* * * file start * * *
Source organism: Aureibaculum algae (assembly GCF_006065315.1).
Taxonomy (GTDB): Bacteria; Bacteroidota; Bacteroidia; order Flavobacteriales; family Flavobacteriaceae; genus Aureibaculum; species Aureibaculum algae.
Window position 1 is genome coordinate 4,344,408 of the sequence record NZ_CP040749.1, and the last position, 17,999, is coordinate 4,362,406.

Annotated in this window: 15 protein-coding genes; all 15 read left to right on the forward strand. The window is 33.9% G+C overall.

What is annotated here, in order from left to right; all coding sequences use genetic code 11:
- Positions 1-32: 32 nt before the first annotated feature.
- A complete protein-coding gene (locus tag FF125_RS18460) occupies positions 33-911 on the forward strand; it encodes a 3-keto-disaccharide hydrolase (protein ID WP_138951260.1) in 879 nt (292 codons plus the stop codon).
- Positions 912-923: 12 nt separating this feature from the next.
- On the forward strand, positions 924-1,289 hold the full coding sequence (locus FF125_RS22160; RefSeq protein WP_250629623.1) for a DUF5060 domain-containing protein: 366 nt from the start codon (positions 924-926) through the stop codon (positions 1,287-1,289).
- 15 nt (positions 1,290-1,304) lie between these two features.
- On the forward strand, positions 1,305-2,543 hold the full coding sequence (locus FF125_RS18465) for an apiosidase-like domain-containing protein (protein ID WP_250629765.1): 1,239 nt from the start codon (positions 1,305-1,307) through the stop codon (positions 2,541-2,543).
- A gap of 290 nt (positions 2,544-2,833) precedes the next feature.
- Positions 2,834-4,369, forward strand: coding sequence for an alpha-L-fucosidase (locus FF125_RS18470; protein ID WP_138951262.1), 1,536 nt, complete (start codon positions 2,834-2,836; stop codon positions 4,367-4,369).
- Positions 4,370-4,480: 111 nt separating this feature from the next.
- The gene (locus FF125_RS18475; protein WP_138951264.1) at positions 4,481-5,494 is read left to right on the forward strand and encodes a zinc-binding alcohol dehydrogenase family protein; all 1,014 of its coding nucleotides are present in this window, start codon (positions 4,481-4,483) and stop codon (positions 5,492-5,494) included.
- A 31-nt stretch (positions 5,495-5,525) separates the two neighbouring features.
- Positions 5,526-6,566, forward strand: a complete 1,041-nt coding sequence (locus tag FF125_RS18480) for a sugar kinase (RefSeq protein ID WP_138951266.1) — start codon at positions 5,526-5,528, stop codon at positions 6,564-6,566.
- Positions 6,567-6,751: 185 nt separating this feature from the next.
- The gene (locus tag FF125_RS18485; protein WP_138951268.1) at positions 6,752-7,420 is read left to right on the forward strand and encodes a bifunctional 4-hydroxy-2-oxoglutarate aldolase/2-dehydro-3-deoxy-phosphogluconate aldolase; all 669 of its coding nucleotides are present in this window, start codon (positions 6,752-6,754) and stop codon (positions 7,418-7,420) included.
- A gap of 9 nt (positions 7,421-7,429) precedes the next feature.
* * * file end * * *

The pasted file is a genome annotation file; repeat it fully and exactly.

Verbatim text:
Source organism: Aureibaculum algae (assembly GCF_006065315.1).
Taxonomy (GTDB): Bacteria; Bacteroidota; Bacteroidia; order Flavobacteriales; family Flavobacteriaceae; genus Aureibaculum; species Aureibaculum algae.
Window position 1 is genome coordinate 4,344,408 of the sequence record NZ_CP040749.1, and the last position, 17,999, is coordinate 4,362,406.

Annotated in this window: 15 protein-coding genes; all 15 read left to right on the forward strand. The window is 33.9% G+C overall.

What is annotated here, in order from left to right; all coding sequences use genetic code 11:
- Positions 1-32: 32 nt before the first annotated feature.
- A complete protein-coding gene (locus tag FF125_RS18460) occupies positions 33-911 on the forward strand; it encodes a 3-keto-disaccharide hydrolase (protein ID WP_138951260.1) in 879 nt (292 codons plus the stop codon).
- Positions 912-923: 12 nt separating this feature from the next.
- On the forward strand, positions 924-1,289 hold the full coding sequence (locus FF125_RS22160; RefSeq protein WP_250629623.1) for a DUF5060 domain-containing protein: 366 nt from the start codon (positions 924-926) through the stop codon (positions 1,287-1,289).
- 15 nt (positions 1,290-1,304) lie between these two features.
- On the forward strand, positions 1,305-2,543 hold the full coding sequence (locus FF125_RS18465) for an apiosidase-like domain-containing protein (protein ID WP_250629765.1): 1,239 nt from the start codon (positions 1,305-1,307) through the stop codon (positions 2,541-2,543).
- A gap of 290 nt (positions 2,544-2,833) precedes the next feature.
- Positions 2,834-4,369, forward strand: coding sequence for an alpha-L-fucosidase (locus FF125_RS18470; protein ID WP_138951262.1), 1,536 nt, complete (start codon positions 2,834-2,836; stop codon positions 4,367-4,369).
- Positions 4,370-4,480: 111 nt separating this feature from the next.
- The gene (locus FF125_RS18475; protein WP_138951264.1) at positions 4,481-5,494 is read left to right on the forward strand and encodes a zinc-binding alcohol dehydrogenase family protein; all 1,014 of its coding nucleotides are present in this window, start codon (positions 4,481-4,483) and stop codon (positions 5,492-5,494) included.
- A 31-nt stretch (positions 5,495-5,525) separates the two neighbouring features.
- Positions 5,526-6,566, forward strand: a complete 1,041-nt coding sequence (locus tag FF125_RS18480) for a sugar kinase (RefSeq protein ID WP_138951266.1) — start codon at positions 5,526-5,528, stop codon at positions 6,564-6,566.
- Positions 6,567-6,751: 185 nt separating this feature from the next.
- The gene (locus tag FF125_RS18485; protein WP_138951268.1) at positions 6,752-7,420 is read left to right on the forward strand and encodes a bifunctional 4-hydroxy-2-oxoglutarate aldolase/2-dehydro-3-deoxy-phosphogluconate aldolase; all 669 of its coding nucleotides are present in this window, start codon (positions 6,752-6,754) and stop codon (positions 7,418-7,420) included.
- A gap of 9 nt (positions 7,421-7,429) precedes the next feature.